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A recent surge in purchase activity indicates that the early spring real estate market is in full swing in our region. Fluctuating interest rates have caused some buyers to converge on properly-priced listings when rates are down, while potential sellers have been hesitant to let go of the historically low mortgages they have on their homes. This has led to a well-known dynamic in our region: not enough inventory to meet the current demand, causing buyers to compete again in multiple offer scenarios. The likely effect of this push-pull will be higher prices in the coming months, despite the constraints of higher (and unpredictable) mortgage rates.
The current interest rate environment is the difference between the level of competition the market is experiencing now and the frenzy of the pandemic market. Buying power is lessened by higher mortgage payments and, with rates still in flux, creative financing is key for many buyers.
That being said, Windermere’s Chief Economist Matthew Gardner notes that buyers are eager to take advantage of brief dips in rates when they do appear. “What is interesting is that home prices rose between January and February, which tells me that buyers jumped on the opportunity to take advantage of mortgage rates that dipped below 6.1% five times between mid-January end early February,” Gardner said.
In King County, single-family home prices did rise from $781,098 in January to $800,000, though that’s down 6.7% from $857,750 in February 2022. Condos were also up, with a median price of $468,500 last month compared to $450,000 in January.
Seattle followed much the same pattern, with the median price of single-family homes rising from $803,750 in January to $825,000 last month. While that is still down 11% from $925,000 this time last year, interest rates have played a large part in what buyers can reasonably afford. In the last two years alone, the median interest payment for a single-family home has risen 54%, from $3,283 in February 2021 to $5,085 — an increase of $1,802. Despite this, demand is still high, as buyers do what they can to break into the market. In February, 28% of Seattle homes sold above list price, and 53% of listings sold in under two weeks.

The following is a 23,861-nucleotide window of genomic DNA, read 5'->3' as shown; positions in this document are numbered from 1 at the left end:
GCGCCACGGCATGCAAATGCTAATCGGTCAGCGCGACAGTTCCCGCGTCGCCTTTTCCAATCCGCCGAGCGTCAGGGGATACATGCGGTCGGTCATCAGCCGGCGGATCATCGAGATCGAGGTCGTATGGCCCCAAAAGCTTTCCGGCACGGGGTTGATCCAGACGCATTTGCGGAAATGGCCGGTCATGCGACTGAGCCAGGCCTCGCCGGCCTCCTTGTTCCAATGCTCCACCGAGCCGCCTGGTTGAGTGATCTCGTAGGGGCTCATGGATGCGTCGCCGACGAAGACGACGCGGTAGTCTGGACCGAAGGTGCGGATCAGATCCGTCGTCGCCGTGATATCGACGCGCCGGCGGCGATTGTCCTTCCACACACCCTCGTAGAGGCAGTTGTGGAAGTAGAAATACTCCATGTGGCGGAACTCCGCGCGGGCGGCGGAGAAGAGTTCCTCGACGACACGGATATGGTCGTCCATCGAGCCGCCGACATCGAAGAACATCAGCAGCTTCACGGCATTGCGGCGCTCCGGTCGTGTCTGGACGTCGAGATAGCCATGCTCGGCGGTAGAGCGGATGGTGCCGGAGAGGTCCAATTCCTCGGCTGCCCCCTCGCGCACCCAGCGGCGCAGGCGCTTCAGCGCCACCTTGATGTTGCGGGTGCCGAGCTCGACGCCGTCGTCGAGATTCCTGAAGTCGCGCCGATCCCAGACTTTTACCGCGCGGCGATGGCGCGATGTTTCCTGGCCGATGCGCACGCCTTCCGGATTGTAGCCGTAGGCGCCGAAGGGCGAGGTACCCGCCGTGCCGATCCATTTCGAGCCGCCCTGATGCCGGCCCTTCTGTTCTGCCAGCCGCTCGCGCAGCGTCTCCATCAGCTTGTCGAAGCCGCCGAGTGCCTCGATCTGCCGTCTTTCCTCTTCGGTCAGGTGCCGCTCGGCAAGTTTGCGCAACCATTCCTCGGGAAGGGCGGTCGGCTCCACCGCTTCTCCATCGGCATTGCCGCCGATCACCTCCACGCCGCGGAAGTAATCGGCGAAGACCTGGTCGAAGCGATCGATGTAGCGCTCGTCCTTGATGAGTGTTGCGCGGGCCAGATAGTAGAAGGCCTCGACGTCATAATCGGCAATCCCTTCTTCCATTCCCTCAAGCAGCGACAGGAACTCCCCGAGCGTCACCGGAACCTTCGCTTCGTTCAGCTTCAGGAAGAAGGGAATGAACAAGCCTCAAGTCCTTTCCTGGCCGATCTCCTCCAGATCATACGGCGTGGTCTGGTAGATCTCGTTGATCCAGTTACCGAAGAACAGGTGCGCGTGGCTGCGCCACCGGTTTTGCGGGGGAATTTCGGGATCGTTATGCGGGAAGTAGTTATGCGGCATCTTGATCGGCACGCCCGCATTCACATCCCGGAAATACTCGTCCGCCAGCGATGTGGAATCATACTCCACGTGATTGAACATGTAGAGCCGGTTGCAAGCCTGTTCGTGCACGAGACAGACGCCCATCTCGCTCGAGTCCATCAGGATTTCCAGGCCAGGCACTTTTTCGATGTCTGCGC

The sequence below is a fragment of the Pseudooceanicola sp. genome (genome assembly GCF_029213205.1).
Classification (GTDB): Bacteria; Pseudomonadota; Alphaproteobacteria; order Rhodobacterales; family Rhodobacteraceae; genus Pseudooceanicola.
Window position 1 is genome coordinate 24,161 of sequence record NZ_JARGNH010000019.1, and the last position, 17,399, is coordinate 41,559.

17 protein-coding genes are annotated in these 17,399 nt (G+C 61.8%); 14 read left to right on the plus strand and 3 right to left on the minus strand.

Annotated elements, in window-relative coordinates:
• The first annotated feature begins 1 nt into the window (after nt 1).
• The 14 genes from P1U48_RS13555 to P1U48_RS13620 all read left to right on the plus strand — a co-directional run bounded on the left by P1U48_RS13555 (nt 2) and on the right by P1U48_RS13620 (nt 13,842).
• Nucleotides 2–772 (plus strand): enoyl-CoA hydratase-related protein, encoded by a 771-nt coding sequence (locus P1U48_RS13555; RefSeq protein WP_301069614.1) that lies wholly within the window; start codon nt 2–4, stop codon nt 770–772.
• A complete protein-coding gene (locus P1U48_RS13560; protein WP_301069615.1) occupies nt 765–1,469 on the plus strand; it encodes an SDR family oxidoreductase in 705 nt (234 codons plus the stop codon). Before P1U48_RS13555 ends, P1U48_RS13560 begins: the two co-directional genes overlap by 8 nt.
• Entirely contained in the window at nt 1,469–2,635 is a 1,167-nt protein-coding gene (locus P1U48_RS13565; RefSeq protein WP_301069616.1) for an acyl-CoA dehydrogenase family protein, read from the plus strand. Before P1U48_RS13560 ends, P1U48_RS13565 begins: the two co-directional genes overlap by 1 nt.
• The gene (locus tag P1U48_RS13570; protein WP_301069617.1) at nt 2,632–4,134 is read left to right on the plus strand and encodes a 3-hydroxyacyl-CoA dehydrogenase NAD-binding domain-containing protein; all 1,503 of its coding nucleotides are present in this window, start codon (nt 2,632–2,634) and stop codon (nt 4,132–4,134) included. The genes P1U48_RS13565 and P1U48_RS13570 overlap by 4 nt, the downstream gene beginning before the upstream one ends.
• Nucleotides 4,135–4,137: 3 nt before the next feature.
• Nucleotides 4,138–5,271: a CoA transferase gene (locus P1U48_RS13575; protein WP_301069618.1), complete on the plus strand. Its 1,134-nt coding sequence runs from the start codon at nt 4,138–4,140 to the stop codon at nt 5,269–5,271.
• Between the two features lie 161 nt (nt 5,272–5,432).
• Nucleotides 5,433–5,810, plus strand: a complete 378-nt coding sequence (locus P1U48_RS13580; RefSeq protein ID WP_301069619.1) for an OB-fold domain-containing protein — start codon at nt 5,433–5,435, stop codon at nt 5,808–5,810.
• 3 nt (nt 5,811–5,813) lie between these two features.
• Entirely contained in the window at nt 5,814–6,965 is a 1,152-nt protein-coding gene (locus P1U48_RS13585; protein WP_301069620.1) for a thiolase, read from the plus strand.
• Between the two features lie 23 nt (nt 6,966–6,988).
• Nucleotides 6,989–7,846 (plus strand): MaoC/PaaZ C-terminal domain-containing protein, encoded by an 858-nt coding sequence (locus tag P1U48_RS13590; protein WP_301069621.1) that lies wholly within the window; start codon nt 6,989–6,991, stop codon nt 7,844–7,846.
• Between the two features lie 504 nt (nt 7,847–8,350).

On the Eastside, the median price of a single-family home last month was $1,340,000 — down over 21% from a year ago, when the median was $1,697,500. However, February sold prices were up from January, when the median was $1,320,000. A sure sign that the Eastside market is becoming more competitive, in the last three months both the number of homes selling above asking price and the amount over list price have doubled.
In Snohomish County, the median price for single-family homes fell 7.4% year-over-year to $690,560. Unlike the other regions, that’s also down from January’s median price of $699,000. The higher interest rates could be causing more buyers in this market to pause as they wait for prices and rates to stabilize. The relative affordability of Snohomish County has long been a draw for many buyers, who now may be more sensitive to the fluctuations of the market.
Looking ahead, Matthew Gardner predicts we will see more of the same trends. “Year over year, home sales prices are down, but that isn’t surprising given that a year ago homebuyers were scrambling to buy in the face of mortgage rates that were about to skyrocket,” he said. “I expect we will see a similar story for the next few months.”
If you have questions about what these market conditions mean for you, please reach out to your Windermere broker.
<h3 style=”text-align: center;”>EASTSIDE</h3>
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<h3 style=”text-align: center;”>KING COUNTY</h3>
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<h3 style=”text-align: center;”>SEATTLE</h3>
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<h3 style=”text-align: center;”>SNOHOMISH COUNTY</h3>
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<em>This post originally appeared on <a href=”https://bit.ly/March23LMU</a></em>